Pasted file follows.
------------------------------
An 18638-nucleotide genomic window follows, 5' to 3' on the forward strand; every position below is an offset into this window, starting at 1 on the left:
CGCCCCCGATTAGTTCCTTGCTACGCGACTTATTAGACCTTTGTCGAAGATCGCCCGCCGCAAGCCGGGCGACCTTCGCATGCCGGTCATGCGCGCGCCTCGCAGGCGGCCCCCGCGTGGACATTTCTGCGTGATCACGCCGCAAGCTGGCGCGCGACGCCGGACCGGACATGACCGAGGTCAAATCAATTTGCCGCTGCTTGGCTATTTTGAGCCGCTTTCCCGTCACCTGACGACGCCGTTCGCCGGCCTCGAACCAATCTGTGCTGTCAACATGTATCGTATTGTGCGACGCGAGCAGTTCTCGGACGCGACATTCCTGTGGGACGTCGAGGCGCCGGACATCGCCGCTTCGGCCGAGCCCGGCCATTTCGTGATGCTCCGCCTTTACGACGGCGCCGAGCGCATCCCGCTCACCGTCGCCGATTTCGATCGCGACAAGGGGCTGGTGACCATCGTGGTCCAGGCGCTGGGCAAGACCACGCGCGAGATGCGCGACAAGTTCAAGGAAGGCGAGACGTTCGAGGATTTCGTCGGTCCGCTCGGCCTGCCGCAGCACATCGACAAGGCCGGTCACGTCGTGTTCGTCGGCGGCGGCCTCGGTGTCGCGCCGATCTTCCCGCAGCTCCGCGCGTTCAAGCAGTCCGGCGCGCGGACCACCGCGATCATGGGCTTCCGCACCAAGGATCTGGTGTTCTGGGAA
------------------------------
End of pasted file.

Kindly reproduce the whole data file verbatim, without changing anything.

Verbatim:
An 18638-nucleotide genomic window follows, 5' to 3' on the forward strand; every position below is an offset into this window, starting at 1 on the left:
CGCCCCCGATTAGTTCCTTGCTACGCGACTTATTAGACCTTTGTCGAAGATCGCCCGCCGCAAGCCGGGCGACCTTCGCATGCCGGTCATGCGCGCGCCTCGCAGGCGGCCCCCGCGTGGACATTTCTGCGTGATCACGCCGCAAGCTGGCGCGCGACGCCGGACCGGACATGACCGAGGTCAAATCAATTTGCCGCTGCTTGGCTATTTTGAGCCGCTTTCCCGTCACCTGACGACGCCGTTCGCCGGCCTCGAACCAATCTGTGCTGTCAACATGTATCGTATTGTGCGACGCGAGCAGTTCTCGGACGCGACATTCCTGTGGGACGTCGAGGCGCCGGACATCGCCGCTTCGGCCGAGCCCGGCCATTTCGTGATGCTCCGCCTTTACGACGGCGCCGAGCGCATCCCGCTCACCGTCGCCGATTTCGATCGCGACAAGGGGCTGGTGACCATCGTGGTCCAGGCGCTGGGCAAGACCACGCGCGAGATGCGCGACAAGTTCAAGGAAGGCGAGACGTTCGAGGATTTCGTCGGTCCGCTCGGCCTGCCGCAGCACATCGACAAGGCCGGTCACGTCGTGTTCGTCGGCGGCGGCCTCGGTGTCGCGCCGATCTTCCCGCAGCTCCGCGCGTTCAAGCAGTCCGGCGCGCGGACCACCGCGATCATGGGCTTCCGCACCAAGGATCTGGTGTTCTGGGAA